Curt - Hart Im Zillertal, Nt 6263

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17-19 Main Street , Hart Im Zillertal , NORTHERN TERRITORY 6263







(03) 8790 4544

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Curt is located in the Hart Im Zillertal area of NT. There is 1 other listing in the 6263 postcode area.

Lawyers in NT 6263

Number of Employees: 3

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The PGD Lawyers team are happy to announce that we have moved to our new main office at 17-19 Main St, Narre Warren North*(almost opposite the IGA). There's still a few external renovations underway as well as the settling in process, but hopefully we'll be completed by the end of the week. All other contact details remain the same and work is continuing as per usual despite the move. We hope you'll come past the new office soon and tell us what you think!!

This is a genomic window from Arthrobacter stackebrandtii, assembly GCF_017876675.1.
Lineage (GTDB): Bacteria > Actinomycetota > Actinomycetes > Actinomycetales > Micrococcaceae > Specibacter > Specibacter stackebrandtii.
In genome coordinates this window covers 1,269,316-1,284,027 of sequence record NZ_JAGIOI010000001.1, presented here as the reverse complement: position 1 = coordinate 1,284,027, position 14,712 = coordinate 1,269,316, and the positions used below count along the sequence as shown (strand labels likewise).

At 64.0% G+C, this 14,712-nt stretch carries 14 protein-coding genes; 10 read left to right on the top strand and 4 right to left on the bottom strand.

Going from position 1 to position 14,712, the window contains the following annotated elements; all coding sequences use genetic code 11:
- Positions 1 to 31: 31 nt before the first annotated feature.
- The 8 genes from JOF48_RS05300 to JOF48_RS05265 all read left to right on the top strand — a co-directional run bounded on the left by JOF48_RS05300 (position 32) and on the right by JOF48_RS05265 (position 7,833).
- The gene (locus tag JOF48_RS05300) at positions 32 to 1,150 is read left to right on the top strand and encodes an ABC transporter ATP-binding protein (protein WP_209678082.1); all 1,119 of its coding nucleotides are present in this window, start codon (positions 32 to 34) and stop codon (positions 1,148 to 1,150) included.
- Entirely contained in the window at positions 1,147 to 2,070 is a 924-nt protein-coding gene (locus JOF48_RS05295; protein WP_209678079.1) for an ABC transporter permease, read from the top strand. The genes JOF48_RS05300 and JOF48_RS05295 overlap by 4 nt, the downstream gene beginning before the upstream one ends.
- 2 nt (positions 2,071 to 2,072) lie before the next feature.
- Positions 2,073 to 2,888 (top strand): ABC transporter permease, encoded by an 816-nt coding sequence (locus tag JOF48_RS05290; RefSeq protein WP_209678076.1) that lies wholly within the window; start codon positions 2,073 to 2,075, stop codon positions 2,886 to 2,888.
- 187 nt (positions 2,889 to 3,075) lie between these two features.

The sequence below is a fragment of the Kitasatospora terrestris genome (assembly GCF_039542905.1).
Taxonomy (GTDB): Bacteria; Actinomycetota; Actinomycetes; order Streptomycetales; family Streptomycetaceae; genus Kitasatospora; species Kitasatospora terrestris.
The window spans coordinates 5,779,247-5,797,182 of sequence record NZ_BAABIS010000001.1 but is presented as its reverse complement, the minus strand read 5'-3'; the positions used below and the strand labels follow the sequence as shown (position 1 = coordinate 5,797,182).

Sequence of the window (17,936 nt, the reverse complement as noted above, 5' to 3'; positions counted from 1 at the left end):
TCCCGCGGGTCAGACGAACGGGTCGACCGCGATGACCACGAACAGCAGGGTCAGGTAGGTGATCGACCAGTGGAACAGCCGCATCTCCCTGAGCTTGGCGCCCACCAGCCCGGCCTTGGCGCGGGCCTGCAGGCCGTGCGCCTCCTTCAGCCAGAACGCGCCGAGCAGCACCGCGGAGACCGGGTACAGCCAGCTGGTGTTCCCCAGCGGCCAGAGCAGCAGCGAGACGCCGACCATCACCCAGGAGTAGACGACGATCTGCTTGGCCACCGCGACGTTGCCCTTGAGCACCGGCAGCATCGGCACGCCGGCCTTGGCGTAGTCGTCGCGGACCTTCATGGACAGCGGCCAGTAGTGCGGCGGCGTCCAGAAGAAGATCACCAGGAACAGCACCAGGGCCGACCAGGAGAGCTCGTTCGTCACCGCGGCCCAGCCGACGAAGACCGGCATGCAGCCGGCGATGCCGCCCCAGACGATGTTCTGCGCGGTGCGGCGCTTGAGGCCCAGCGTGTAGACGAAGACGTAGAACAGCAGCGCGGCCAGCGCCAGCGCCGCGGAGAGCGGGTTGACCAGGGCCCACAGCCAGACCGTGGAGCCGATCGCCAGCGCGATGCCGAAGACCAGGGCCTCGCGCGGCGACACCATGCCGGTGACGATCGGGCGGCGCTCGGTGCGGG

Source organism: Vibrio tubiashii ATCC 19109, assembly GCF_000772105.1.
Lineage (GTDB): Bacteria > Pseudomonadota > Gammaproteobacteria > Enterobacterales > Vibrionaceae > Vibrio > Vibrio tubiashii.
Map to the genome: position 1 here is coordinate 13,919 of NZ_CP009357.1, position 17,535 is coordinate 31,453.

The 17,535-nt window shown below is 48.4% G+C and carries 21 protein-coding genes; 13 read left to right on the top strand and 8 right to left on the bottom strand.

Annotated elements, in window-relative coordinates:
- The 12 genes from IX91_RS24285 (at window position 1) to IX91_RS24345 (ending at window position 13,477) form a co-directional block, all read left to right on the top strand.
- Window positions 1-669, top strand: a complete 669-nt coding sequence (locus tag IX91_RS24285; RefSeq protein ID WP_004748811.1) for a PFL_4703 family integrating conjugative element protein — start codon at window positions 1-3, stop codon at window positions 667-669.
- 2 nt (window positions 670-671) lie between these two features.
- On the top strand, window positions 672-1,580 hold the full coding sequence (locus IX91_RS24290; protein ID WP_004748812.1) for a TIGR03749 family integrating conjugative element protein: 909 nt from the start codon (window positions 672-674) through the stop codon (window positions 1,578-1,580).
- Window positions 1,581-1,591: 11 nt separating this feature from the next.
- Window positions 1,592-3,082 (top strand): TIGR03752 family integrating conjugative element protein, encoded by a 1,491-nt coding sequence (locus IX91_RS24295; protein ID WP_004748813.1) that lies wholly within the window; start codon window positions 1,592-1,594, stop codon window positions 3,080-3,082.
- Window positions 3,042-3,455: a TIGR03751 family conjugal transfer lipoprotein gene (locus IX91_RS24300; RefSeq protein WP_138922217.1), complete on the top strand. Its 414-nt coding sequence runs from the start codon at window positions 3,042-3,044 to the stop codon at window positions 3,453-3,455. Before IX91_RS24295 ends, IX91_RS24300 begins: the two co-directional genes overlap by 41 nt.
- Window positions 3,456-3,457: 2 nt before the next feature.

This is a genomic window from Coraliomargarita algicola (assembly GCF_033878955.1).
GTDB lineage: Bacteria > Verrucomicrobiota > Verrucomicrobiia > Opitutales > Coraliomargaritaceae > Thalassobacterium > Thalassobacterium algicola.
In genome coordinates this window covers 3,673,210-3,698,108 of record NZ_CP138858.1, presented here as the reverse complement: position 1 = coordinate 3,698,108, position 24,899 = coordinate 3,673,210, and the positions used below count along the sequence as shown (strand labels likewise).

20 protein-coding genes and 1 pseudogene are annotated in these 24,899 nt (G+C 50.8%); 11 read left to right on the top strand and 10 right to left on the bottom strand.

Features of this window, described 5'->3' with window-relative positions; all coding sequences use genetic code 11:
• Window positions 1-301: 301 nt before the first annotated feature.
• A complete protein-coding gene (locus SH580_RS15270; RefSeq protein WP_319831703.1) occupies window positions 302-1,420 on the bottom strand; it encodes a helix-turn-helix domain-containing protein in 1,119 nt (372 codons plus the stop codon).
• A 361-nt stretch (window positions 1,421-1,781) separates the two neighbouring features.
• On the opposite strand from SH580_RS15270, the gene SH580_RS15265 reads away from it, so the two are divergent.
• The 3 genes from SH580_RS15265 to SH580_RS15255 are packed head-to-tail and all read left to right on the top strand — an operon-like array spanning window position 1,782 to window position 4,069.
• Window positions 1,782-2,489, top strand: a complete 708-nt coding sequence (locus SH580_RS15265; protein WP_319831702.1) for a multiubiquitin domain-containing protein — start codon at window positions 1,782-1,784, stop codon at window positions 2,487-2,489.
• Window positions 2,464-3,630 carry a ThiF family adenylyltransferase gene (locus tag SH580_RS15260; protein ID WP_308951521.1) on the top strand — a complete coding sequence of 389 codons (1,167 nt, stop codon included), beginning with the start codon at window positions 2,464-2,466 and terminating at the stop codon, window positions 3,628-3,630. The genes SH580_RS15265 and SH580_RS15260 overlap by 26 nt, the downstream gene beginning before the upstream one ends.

8/12/2017 2:22:49 PM

Are you paying your employees properly? You need to be very very sure. Read this article in the Age....then contact PGD Lawyers if you need help with your employment law obligations and to make sure you are getting them right!
8/3/2017 1:23:41 AM

Stamp duty changes for land transfers between spouses/de facto partners.. Property transfers between spouses or de facto partners involving commercial and/or investment properties will no longer be exempt from stamp duty for contracts entered into from 1 July 2017. However the exemptions for the principal place of residence and for transfers following a relationship breakdown will remain in place..
6/9/2017 1:33:36 AM

Do our authorities ever say "sorry"? Why is it so hard? To find out a little more read "The Age" article below:
5/3/2017 1:18:44 AM